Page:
More remarkable is the date that Bush published his piece in The Atlantic: July of 1945. This forward-thinking article posits that as many people begin to move into what we now call knowledge work, that the organization and hierarchy of information, now theoretically limitless in size and scope, will begin to be a hindrance to doing our best creative work.
This piece was a huge inspiration to the work that many early computer scientists did in building personal computers, and while the memex as an idea has been subsumed into computing at large, it’s worth rereading: many of the ideas still haven’t been truly implemented even with modern software.
The previously mentioned Athens Research, which works entirely in public via their open-source repo, published a Vision document in which they talk about Athens, the burgeoning space of tools for thought, and why things like Athens and knowledge management tools in general should be built in public, via open-source.
What it looks like in practice
Fifteen hundred words later, and you might be asking: who’s actually using this? For all the high-minded talk about how tools for thought can have an impact on our creative work, there needs to be some actual examples of people using it in practice. Here’s examples of compelling writers, developers, and products in the tools for thought space.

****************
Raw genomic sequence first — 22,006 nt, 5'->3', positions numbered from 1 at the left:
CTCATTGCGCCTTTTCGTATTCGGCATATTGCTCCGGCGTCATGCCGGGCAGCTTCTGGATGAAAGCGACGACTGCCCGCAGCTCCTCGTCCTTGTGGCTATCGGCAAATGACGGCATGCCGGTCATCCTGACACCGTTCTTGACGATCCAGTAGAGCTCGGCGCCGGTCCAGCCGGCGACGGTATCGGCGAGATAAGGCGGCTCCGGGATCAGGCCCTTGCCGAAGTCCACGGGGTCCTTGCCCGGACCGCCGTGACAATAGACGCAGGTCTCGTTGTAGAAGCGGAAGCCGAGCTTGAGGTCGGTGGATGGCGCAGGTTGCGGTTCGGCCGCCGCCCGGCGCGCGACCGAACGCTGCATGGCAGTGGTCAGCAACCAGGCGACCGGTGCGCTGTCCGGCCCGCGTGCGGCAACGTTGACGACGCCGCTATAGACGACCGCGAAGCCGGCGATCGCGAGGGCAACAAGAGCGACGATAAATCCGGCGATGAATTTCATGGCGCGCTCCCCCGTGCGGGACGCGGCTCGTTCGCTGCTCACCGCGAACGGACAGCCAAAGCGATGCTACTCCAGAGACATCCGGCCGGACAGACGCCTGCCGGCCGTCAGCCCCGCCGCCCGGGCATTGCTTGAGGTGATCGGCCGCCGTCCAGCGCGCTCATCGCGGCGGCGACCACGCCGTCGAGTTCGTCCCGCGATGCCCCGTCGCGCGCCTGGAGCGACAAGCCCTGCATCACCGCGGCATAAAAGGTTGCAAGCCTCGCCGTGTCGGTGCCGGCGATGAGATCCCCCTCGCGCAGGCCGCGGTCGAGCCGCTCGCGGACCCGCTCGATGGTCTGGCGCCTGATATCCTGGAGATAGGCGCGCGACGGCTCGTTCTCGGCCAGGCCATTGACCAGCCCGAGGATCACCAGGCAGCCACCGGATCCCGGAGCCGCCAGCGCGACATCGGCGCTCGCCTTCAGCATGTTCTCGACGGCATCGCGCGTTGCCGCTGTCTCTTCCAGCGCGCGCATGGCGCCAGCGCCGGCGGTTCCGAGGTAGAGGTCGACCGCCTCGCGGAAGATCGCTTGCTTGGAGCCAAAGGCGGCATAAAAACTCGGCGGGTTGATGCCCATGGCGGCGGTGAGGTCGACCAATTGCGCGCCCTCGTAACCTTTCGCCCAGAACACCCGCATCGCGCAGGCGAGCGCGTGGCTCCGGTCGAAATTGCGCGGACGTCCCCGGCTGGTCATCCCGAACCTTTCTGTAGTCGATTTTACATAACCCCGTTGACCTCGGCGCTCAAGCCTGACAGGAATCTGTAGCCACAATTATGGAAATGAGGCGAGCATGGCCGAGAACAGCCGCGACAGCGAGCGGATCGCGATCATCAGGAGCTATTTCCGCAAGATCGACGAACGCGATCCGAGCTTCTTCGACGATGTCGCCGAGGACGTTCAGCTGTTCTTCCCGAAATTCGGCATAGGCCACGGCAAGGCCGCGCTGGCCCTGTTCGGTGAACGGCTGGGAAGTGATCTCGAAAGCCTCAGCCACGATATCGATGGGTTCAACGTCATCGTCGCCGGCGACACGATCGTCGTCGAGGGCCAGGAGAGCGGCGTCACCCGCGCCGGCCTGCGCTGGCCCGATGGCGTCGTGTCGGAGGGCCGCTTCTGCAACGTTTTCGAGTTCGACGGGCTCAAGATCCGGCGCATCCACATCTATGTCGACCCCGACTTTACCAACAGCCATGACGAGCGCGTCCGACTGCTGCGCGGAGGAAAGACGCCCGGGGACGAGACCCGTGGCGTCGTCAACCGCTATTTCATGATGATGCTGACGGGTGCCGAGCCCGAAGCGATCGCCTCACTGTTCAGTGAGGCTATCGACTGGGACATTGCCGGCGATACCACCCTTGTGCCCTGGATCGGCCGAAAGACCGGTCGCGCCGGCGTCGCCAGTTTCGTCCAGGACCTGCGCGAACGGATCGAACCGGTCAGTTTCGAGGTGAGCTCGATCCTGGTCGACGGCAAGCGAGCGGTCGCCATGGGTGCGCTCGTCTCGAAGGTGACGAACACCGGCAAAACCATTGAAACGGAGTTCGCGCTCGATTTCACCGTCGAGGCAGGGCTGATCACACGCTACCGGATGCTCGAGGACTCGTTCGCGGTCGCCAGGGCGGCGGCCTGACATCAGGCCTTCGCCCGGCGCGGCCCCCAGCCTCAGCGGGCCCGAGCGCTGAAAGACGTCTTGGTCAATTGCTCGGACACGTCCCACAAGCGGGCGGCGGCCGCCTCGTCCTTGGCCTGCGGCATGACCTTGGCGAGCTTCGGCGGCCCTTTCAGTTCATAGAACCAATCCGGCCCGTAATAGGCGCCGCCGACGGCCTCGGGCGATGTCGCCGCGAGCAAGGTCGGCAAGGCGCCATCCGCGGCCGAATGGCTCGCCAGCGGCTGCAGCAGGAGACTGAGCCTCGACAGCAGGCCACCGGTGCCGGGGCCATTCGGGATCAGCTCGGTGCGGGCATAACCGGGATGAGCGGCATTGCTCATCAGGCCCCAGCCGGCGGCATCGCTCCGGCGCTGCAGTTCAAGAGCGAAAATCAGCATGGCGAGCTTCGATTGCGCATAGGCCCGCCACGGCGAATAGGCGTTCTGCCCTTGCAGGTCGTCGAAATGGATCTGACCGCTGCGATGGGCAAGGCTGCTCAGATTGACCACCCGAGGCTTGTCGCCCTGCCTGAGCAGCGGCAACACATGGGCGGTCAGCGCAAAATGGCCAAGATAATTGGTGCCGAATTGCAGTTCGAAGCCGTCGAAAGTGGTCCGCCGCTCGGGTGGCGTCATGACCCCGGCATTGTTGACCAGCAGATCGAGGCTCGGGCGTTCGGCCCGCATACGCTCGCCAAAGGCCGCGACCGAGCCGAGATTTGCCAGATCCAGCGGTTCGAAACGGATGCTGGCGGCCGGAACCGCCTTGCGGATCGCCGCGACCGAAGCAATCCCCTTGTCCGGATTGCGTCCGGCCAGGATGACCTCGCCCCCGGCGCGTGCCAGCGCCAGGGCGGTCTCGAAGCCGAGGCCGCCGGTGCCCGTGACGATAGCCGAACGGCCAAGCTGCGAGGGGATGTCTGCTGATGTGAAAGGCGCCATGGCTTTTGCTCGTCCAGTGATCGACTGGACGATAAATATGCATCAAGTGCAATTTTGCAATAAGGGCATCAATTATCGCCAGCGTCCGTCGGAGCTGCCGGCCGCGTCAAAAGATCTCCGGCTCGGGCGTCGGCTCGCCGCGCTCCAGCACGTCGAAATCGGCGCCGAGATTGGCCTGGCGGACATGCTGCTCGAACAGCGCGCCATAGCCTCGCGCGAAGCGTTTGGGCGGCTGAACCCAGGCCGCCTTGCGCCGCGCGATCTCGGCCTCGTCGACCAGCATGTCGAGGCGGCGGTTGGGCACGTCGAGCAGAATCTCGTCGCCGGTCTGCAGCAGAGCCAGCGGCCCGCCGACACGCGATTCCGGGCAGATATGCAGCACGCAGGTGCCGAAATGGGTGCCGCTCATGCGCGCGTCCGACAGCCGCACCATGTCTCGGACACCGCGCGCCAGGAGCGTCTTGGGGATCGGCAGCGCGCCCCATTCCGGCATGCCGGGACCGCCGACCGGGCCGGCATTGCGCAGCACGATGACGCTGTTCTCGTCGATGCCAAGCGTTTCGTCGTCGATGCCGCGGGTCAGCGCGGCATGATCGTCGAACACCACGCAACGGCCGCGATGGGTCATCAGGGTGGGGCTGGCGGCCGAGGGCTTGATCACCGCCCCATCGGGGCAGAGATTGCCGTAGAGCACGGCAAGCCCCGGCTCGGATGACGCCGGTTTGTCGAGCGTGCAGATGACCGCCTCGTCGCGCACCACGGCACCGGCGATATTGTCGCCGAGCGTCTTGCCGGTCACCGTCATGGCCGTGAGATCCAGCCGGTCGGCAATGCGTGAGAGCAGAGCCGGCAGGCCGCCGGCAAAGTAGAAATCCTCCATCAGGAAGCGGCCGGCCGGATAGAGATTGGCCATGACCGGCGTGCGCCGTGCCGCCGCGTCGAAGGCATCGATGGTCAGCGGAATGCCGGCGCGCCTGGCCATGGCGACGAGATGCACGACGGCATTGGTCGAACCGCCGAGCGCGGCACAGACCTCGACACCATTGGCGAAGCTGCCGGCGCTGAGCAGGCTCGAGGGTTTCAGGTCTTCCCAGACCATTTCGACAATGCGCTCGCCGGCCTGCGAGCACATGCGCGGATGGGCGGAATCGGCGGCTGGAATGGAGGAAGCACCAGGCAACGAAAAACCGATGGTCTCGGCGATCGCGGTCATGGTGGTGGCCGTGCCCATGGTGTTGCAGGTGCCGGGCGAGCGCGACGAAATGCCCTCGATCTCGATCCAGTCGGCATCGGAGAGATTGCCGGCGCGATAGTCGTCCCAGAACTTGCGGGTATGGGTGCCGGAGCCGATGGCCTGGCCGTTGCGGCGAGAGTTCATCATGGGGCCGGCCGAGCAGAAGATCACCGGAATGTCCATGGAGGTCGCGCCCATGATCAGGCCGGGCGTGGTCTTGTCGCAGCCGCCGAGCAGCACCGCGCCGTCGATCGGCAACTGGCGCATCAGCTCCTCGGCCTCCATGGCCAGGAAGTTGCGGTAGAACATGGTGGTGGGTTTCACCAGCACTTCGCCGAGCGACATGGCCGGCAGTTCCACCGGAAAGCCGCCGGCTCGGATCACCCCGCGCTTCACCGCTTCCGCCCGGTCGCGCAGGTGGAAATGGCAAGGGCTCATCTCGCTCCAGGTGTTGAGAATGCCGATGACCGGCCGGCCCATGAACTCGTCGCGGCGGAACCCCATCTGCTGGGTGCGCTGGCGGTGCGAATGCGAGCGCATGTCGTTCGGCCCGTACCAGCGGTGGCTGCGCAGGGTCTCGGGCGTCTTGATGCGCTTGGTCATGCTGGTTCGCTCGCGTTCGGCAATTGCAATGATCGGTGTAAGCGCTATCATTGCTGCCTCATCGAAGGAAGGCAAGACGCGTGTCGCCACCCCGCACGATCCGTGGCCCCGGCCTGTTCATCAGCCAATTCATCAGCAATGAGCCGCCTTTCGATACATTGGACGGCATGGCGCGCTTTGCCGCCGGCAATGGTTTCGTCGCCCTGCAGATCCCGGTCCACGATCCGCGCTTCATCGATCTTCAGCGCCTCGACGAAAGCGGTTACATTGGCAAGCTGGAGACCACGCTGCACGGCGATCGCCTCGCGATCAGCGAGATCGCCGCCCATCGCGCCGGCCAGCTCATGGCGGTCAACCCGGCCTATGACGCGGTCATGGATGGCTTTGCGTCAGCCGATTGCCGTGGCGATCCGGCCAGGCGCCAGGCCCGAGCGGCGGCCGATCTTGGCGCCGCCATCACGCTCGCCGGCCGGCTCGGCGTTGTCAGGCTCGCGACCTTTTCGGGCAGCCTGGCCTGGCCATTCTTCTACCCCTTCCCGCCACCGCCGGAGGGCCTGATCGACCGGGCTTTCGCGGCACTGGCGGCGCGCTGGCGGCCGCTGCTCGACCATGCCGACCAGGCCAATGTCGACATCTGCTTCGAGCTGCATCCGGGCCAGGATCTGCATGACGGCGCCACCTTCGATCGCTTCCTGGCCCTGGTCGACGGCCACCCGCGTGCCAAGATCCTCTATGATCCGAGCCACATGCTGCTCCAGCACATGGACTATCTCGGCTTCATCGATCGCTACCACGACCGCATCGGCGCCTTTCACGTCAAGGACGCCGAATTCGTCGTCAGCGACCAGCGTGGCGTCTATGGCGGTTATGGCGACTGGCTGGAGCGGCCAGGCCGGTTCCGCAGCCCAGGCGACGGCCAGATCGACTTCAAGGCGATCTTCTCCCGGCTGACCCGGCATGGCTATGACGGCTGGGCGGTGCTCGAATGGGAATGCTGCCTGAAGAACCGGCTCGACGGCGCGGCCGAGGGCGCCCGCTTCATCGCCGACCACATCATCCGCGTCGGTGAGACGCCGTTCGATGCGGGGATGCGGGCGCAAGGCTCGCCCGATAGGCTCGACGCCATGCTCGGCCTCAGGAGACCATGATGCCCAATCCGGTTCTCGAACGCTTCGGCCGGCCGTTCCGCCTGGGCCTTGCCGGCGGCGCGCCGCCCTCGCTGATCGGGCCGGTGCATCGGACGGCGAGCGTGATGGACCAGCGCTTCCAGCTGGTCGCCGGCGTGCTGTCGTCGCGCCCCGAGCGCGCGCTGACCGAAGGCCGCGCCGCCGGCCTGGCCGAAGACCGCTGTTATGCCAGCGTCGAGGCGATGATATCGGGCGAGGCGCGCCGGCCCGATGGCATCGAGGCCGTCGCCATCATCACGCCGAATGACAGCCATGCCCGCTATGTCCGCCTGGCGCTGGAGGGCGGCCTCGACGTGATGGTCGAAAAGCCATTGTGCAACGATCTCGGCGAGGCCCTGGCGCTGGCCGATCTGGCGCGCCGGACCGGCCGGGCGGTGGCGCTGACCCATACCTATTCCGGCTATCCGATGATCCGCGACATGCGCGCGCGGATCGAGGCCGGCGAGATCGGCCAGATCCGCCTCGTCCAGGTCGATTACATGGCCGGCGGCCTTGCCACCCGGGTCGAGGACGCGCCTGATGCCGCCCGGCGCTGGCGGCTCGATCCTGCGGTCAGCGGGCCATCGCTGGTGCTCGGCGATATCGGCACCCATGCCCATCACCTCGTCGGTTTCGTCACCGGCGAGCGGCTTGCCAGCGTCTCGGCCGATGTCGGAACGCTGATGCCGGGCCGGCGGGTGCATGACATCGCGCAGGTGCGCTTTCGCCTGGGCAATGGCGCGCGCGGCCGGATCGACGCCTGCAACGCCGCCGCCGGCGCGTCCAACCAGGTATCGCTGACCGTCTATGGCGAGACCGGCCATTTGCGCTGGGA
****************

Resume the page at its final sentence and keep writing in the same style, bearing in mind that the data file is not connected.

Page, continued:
Nat Eliason writes about how he uses Roam, how it’s changed his creative process. Digging deeper into his YouTube channel, you can see examples of how he writes and organizes his time entirely in Roam.
Marie Poulin’s Notion dashboard is an operating system (more on that in a second) for her entire life, and in this interview with the Keep Productive YouTube channel, she shows how she uses it to organize her life and her business.
I mentioned the growth of Notion products earlier in this newsletter – Newsletter Operating System is a great example of this. Newsletter OS is a set of workflows, templates, and tools for writing and growing your newsletter, powered entirely by Notion. It’s an interesting look at how we might use tools like Notion to provide singularly designed spaces for doing creative, focused work.